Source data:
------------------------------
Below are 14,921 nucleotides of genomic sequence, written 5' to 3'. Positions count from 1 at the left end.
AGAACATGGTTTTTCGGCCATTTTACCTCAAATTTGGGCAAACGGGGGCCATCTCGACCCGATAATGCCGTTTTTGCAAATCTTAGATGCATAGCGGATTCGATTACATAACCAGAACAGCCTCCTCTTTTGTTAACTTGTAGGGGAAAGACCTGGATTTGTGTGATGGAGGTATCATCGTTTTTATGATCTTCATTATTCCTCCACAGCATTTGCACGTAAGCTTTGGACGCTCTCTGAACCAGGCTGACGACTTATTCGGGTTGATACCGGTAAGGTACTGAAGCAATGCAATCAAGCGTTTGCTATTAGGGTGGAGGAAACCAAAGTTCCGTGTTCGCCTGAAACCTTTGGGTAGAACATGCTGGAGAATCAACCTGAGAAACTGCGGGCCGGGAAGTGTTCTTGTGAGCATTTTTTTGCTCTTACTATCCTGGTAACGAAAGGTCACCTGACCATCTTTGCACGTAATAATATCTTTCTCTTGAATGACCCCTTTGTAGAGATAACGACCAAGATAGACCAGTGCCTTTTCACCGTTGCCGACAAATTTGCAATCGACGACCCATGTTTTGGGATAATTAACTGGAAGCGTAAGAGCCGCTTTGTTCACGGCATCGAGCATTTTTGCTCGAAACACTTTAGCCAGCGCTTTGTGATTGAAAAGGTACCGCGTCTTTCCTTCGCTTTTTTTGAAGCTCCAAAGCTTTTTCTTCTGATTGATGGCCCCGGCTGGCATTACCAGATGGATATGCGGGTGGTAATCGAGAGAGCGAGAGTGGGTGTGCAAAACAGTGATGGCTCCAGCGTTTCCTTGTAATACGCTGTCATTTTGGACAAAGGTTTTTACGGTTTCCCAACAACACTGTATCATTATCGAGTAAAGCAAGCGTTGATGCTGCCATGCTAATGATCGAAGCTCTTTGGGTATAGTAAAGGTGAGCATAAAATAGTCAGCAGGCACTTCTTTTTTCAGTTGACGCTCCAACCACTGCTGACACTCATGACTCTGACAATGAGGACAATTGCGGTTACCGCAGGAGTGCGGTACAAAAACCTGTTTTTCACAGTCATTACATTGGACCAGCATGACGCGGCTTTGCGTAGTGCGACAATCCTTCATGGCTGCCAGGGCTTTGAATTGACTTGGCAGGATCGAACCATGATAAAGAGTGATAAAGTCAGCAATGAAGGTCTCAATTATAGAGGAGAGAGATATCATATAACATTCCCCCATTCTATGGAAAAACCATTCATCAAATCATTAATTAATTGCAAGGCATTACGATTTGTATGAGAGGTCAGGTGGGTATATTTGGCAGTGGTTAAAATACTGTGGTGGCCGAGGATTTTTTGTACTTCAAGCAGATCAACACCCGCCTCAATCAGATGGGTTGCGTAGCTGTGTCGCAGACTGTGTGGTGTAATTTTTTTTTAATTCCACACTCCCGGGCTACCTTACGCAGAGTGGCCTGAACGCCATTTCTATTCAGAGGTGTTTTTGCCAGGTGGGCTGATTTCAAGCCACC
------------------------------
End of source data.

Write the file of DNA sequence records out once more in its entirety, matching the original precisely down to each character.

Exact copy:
Below are 14,921 nucleotides of genomic sequence, written 5' to 3'. Positions count from 1 at the left end.
AGAACATGGTTTTTCGGCCATTTTACCTCAAATTTGGGCAAACGGGGGCCATCTCGACCCGATAATGCCGTTTTTGCAAATCTTAGATGCATAGCGGATTCGATTACATAACCAGAACAGCCTCCTCTTTTGTTAACTTGTAGGGGAAAGACCTGGATTTGTGTGATGGAGGTATCATCGTTTTTATGATCTTCATTATTCCTCCACAGCATTTGCACGTAAGCTTTGGACGCTCTCTGAACCAGGCTGACGACTTATTCGGGTTGATACCGGTAAGGTACTGAAGCAATGCAATCAAGCGTTTGCTATTAGGGTGGAGGAAACCAAAGTTCCGTGTTCGCCTGAAACCTTTGGGTAGAACATGCTGGAGAATCAACCTGAGAAACTGCGGGCCGGGAAGTGTTCTTGTGAGCATTTTTTTGCTCTTACTATCCTGGTAACGAAAGGTCACCTGACCATCTTTGCACGTAATAATATCTTTCTCTTGAATGACCCCTTTGTAGAGATAACGACCAAGATAGACCAGTGCCTTTTCACCGTTGCCGACAAATTTGCAATCGACGACCCATGTTTTGGGATAATTAACTGGAAGCGTAAGAGCCGCTTTGTTCACGGCATCGAGCATTTTTGCTCGAAACACTTTAGCCAGCGCTTTGTGATTGAAAAGGTACCGCGTCTTTCCTTCGCTTTTTTTGAAGCTCCAAAGCTTTTTCTTCTGATTGATGGCCCCGGCTGGCATTACCAGATGGATATGCGGGTGGTAATCGAGAGAGCGAGAGTGGGTGTGCAAAACAGTGATGGCTCCAGCGTTTCCTTGTAATACGCTGTCATTTTGGACAAAGGTTTTTACGGTTTCCCAACAACACTGTATCATTATCGAGTAAAGCAAGCGTTGATGCTGCCATGCTAATGATCGAAGCTCTTTGGGTATAGTAAAGGTGAGCATAAAATAGTCAGCAGGCACTTCTTTTTTCAGTTGACGCTCCAACCACTGCTGACACTCATGACTCTGACAATGAGGACAATTGCGGTTACCGCAGGAGTGCGGTACAAAAACCTGTTTTTCACAGTCATTACATTGGACCAGCATGACGCGGCTTTGCGTAGTGCGACAATCCTTCATGGCTGCCAGGGCTTTGAATTGACTTGGCAGGATCGAACCATGATAAAGAGTGATAAAGTCAGCAATGAAGGTCTCAATTATAGAGGAGAGAGATATCATATAACATTCCCCCATTCTATGGAAAAACCATTCATCAAATCATTAATTAATTGCAAGGCATTACGATTTGTATGAGAGGTCAGGTGGGTATATTTGGCAGTGGTTAAAATACTGTGGTGGCCGAGGATTTTTTGTACTTCAAGCAGATCAACACCCGCCTCAATCAGATGGGTTGCGTAGCTGTGTCGCAGACTGTGTGGTGTAATTTTTTTTTAATTCCACACTCCCGGGCTACCTTACGCAGAGTGGCCTGAACGCCATTTCTATTCAGAGGTGTTTTTGCCAGGTGGGCTGATTTCAAGCCACC